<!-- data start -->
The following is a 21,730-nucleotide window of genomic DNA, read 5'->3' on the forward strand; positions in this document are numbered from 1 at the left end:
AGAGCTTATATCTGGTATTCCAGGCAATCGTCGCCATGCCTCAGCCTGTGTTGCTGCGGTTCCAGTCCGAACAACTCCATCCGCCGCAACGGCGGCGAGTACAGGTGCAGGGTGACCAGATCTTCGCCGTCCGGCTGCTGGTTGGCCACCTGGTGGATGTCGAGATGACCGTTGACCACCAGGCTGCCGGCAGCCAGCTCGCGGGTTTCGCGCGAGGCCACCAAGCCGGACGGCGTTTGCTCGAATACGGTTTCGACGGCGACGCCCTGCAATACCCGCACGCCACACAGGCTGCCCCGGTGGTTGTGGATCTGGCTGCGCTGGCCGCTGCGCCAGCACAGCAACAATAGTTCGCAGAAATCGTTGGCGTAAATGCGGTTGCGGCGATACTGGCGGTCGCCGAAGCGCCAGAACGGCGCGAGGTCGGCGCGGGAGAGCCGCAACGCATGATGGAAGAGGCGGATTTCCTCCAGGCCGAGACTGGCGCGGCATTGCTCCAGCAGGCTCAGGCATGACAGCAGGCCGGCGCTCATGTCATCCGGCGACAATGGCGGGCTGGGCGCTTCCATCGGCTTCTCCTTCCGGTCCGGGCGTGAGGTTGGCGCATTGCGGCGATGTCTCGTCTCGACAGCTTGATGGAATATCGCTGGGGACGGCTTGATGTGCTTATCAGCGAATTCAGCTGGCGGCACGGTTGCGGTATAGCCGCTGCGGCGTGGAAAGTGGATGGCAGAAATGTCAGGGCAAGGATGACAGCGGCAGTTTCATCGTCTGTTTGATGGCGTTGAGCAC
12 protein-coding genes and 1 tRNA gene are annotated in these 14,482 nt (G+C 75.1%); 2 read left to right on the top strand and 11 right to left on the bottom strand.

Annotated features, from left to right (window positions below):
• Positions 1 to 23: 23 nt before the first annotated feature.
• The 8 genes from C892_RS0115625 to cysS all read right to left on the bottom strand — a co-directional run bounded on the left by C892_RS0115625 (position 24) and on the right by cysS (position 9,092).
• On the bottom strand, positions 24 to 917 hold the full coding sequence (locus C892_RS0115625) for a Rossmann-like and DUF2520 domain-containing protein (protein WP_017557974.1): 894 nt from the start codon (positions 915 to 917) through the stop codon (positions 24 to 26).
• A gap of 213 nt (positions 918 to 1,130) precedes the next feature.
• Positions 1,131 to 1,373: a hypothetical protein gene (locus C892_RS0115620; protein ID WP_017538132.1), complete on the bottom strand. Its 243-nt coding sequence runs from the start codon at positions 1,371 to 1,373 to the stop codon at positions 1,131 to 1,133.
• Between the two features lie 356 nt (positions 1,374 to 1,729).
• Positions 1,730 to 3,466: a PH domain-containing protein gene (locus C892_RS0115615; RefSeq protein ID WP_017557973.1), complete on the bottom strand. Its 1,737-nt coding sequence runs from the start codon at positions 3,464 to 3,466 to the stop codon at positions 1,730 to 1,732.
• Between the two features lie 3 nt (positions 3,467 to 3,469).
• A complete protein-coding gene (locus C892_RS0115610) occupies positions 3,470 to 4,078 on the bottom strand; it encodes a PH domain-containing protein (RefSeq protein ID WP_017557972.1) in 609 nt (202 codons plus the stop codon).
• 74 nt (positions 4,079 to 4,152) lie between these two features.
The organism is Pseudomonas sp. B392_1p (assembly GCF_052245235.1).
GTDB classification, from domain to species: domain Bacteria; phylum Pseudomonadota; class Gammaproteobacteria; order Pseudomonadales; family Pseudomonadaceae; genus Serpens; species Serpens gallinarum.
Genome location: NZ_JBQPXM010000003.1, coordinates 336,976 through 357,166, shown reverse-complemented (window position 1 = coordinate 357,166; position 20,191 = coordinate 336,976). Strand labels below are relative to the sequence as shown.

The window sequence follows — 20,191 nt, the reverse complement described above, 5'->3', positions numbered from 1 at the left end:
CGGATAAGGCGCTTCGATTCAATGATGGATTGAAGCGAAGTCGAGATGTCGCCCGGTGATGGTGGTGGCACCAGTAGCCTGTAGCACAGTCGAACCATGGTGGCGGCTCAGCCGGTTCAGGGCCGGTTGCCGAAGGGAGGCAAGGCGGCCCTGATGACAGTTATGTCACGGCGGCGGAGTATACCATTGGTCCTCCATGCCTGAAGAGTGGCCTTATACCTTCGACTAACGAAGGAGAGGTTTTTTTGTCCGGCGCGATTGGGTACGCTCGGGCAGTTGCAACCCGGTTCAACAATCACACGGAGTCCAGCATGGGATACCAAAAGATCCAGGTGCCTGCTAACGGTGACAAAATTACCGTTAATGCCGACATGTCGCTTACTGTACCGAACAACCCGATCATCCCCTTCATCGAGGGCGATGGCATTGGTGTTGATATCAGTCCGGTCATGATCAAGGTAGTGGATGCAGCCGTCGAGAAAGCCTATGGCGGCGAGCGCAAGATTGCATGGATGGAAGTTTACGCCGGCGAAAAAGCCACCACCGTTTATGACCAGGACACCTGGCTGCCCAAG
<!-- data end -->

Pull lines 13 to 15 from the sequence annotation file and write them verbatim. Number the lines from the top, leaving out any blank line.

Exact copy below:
• A complete protein-coding gene (locus C892_RS0115610) occupies positions 3,470 to 4,078 on the bottom strand; it encodes a PH domain-containing protein (RefSeq protein ID WP_017557972.1) in 609 nt (202 codons plus the stop codon).
• 74 nt (positions 4,079 to 4,152) lie between these two features.
The organism is Pseudomonas sp. B392_1p (assembly GCF_052245235.1).